Tournament success

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It is fair to say that Sindhu has a lot of miles to cover to catch up to the success Saina Nehwal has produced on the international stage in her senior career which had started almost a decade back. Of course, Sindhu has age on her side, and she has already made a good start towards eclipsing Saina’s record. However, at the moment, it is a mismatch.

Saina Nehwal has won 22 individual titles so far, which includes three Super Series Premier trophies – the 2012 Indonesia Open, the 2012 Denmark Open, and the memorable win at the 2014 China Open. She did announce her arrival long way back with a gold medal in the 2010 Commonwealth Games at the age of 20, and two years later she won the Bronze medal at the 2012 London Olympics. What made that bronze special was the fact that there was no precedent in front of her. No Indian shuttler had done what she did at London. In a way, she has set the standards for the likes of Sindhu to follow.

Sindhu did better on that standard at Rio, as she produced a series of stunning performances on her route to the final, where she lost to Marin but not before giving her a run for her money. The manner and ease with which she defeated the then World No.2 Wang Yihan in the quarters was phenomenal. Earlier this week, she also finally broke her Super Series duck by beating Sun Yu at the China Open. The 21-year-old had already won two bronze medals at the World Championships, in 2013 and 2014 respectively, and she is well on her way to matching or even bettering Saina’s success.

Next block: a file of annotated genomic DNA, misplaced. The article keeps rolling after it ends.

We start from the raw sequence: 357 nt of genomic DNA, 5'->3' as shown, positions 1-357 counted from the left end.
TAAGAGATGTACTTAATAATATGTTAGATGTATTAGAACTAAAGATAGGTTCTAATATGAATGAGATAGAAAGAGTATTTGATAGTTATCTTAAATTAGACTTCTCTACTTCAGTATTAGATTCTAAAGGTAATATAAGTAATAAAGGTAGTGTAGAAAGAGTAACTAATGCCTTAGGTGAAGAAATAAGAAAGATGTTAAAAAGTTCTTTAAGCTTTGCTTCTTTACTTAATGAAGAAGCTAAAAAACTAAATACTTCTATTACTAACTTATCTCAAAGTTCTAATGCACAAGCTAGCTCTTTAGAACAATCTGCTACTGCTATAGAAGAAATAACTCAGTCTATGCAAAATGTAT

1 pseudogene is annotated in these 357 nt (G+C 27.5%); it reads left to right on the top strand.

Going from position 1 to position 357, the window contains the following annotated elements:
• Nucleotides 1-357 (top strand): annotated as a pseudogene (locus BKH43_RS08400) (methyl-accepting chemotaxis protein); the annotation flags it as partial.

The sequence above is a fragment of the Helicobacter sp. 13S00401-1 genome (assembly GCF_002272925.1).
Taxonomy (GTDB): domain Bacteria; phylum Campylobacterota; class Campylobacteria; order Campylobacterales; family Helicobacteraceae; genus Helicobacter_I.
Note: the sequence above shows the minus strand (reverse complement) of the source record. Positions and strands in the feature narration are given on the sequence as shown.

However, at this moment, Saina’s overall record is far too superior to her.

Performance against Top-10

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Sindhu has produced some memorable performances against higher-ranked stars. From defeating the then World No.2 Wang Yihan to enter the quarters of the Badminton World Championship as an 18-year-old to defeating Tai Tzu-Ying, Wang Yihan, and Carolina Marin on her way to the final of the Denmark Open last year to beating the likes of Tai Tzu-Ying, Wang Yihan, and Nozomi Okuhara at Rio. However, it is her consistency which has let her down at times.

Saina has a far superior record than her against the current top-10 players. In fact, apart from Li Xuerui, her age-old nemesis, and Tai Tzu Ying, Saina leads the head-to-head record against every other top 10 player, including World No.1 Carolina Marin. She has won 36 (53.73%) of her 67 matches against the current top 10, which is superior to Sindhu’s 24 wins (43.64%) in 55 matches. If you discount the two PBL encounters between Saina and Sindhu, which were also won by the former, the former World No.1 had defeated Sindhu in straight sets when they faced each other two years back at the India Grand Prix Gold. Sindhu is a much-improved player now, but she still has to perform a lot more consistently against top-ranked opponents to be able to draw comparisons with Saina.


Despite her recent struggle with her fitness, Saina Nehwal remains India’s No.1 women shuttler at the moment. PV Sindhu has been on a roll recently, but she still has a lot of catching up to do. Of course, she has the potential to do so, but she is not a finished product yet. If she continues this run of form for the next 2 years, she will be able to displace Saina, that is unless Saina fails to recover her mojo after her knee surgery.